Longform

The Unwanted Touch

Page 6 of 9

But late in the summer of last year, she alleges, Gutierrez's harassment resumed. Sometime in August, she says, a visit to his office to have a form signed ended in unwelcome physical advances. (Gutierrez denies the charge, adding that he was on vacation during half the month in question.) On an administrative form dated September 26, 1989, De Pardee scribbled in the lower margin, "You kept me waiting long/Kiss." Other alleged episodes, all dismissed by Gutierrez as fabrications, include uninvited sexual banter, hugs, kisses, and a February incident in which De Pardee claims Gutierrez hissed suggestively at her. In the winter, she visited Mary Keller for a second time to report the persistence of the alleged harassment, a meeting Keller also remembers, and in the early months of this year De Pardee decided to take action. "Rosalind grew up," she says of herself. "She understood this would never stop unless she did her part to stop it."

De Pardee visited the county Affirmative Action office on February 23, 1990 - three days after she was fired by Dade County HUD for poor performance at work - to register a sexual harassment claim against Hector Gutierrez, as well as an employment harassment claim against Wendell Brewer, her district supervisor. The claim against Brewer fell by the wayside - "I guess the sexual harassment charge kind of took precedence," says De Pardee. Affirmative Action's investigation lasted ten weeks and involved interviews with eleven HUD employees, including a 90-minute session with Gutierrez himself. In a May 1 summation memorandum, Carmen Dieguez, who oversaw the interviews, reported that the office could find no compelling evidence of sexual harassment. De Pardee's claims were dismissed.

In her report, copies of which were sent to De Pardee and the HUD director's office, Dieguez did mention a preponderance of intradepartmental gossip ("...At least three of the persons interviewed claimed to have heard rumors or hearsay about Gutierrez being a womanizer or romancer of female HUD employees"), but she warned that these rumors could not be accepted as fact. "In conclusion," she wrote, "De Pardee's allegations were rebutted by Gutierrez's denial of the charges, they being reduced to her word against his."

NOW's Alison Wetherfield, who laments the lack of support offered to women who allege sexual harassment, says serious charges such as these should not be considered resolved after a single inconclusive determination. "If it is one person's word being believed against another, as it often is in these cases," she says, "you have to look carefully at that process, at why one party is chosen as the reliable one. Unfortunately, many investigations are conducted in a hostile manner, and it's a sad fact that women in this society are not given the kind of credence they deserve."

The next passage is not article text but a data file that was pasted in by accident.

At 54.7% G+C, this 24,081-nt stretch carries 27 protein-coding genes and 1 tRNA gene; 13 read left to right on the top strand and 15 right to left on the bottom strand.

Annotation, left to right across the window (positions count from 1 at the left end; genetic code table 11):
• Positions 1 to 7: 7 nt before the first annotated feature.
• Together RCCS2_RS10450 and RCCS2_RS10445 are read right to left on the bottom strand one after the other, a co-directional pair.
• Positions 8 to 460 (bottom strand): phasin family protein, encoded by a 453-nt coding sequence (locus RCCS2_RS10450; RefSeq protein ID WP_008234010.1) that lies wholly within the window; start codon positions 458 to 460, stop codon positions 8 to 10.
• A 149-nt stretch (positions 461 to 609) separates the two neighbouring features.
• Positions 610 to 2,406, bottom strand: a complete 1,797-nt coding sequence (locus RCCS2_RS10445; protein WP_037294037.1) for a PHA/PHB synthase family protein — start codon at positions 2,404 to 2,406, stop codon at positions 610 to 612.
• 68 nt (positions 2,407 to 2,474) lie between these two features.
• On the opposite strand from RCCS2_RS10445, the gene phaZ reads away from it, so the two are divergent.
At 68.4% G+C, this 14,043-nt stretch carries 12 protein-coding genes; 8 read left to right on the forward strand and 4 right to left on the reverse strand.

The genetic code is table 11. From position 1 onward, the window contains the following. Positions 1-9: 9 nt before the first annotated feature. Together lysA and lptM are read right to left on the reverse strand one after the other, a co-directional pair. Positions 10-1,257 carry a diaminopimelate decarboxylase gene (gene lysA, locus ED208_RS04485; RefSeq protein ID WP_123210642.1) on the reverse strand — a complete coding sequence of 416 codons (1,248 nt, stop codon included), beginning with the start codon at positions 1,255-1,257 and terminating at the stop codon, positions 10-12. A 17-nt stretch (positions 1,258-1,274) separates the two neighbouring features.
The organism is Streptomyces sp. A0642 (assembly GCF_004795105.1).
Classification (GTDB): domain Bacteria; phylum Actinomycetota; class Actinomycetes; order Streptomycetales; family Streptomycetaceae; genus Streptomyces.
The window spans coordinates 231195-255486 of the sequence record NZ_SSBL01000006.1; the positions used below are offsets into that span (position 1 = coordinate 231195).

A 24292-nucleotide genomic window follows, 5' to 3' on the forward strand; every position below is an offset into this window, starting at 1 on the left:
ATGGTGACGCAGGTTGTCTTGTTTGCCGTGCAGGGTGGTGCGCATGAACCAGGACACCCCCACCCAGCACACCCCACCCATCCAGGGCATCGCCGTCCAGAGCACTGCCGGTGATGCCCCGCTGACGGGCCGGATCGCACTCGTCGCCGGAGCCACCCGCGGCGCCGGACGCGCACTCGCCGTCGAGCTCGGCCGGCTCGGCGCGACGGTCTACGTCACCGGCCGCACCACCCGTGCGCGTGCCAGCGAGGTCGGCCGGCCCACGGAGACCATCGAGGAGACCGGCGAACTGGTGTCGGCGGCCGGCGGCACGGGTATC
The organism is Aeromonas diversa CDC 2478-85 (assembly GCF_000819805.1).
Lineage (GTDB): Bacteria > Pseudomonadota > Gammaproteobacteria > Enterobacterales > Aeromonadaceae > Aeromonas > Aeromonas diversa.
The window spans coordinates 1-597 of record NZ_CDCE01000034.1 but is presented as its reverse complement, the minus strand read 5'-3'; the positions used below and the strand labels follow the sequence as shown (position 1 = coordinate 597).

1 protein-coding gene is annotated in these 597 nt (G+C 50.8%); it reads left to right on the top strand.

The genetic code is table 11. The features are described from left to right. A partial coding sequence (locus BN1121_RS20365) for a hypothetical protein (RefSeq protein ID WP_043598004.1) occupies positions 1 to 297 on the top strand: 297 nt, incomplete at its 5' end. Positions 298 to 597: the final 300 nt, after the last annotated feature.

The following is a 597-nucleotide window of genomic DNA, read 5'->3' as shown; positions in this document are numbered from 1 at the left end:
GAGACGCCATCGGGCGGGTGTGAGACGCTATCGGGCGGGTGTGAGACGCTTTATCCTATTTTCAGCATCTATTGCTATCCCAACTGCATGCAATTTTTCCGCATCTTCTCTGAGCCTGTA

Despite finding no compelling evidence of harassment, Dieguez also mentioned Affirmative Action's consternation over Gutierrez's curious behavior while under investigation. When Dieguez met with Gutierrez, he presented her with a detailed case to support De Pardee's termination, enumerating problematic incidents in their business relationship. This after-the-fact scrutiny of De Pardee, Dieguez remarked, was tantamount to a counterinvestigation; "Gutierrez launched a full-scale investigation up until one week and a half before the fact-finding conference began," she wrote, "without knowing the exact nature of De Pardee's complaint."

For the charged party in such a complaint to enact a partisan investigation of his own, Affirmative Action investigators insist, jeopardizes the integrity of the system. "We were more than upset with Gutierrez, be he guilty or innocent," says the agency's director, Marcia Saunders. Indeed, in her report Dieguez also noted that Gutierrez's interference may have "created tensions and added rumors in the workplace [and] thus, even tainted or prejudiced testimonies of this office's own investigation."

In a January 1988 evaluation of Hector Gutierrez, Armando Vidal, former HUD assistant director for housing operations noted that "this employee has outstanding writing skills." It is the manner in which Gutierrez chooses to deploy those formidable writing skills that frightens those who have charged him. Gutierrez's method, they say, is one of administrative bullying and manipulation of facts. "Why no one talked about [Gutierrez] is a good question," says Lucy Llorente, whose employment-harassment charge is currently pending with EEOC. "Part of it is the effect he had on jobs. He could write horrors about you and everyone would believe it."

Upon registering a complaint against Gutierrez, his accusers frequently became the subjects of attacks that detailed their own on-the-job offenses. When Cristina De Armas filed her EEOC sexual-harassment charges in May 1989, for instance, Gutierrez promptly fired off a round of memos - with titles such as "Request for Investigation and Proper Action Concerning Malicious Slander" and "Malicious Slander from a Probationary Employee" - to fellow HUD administrators.

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Ben Greenman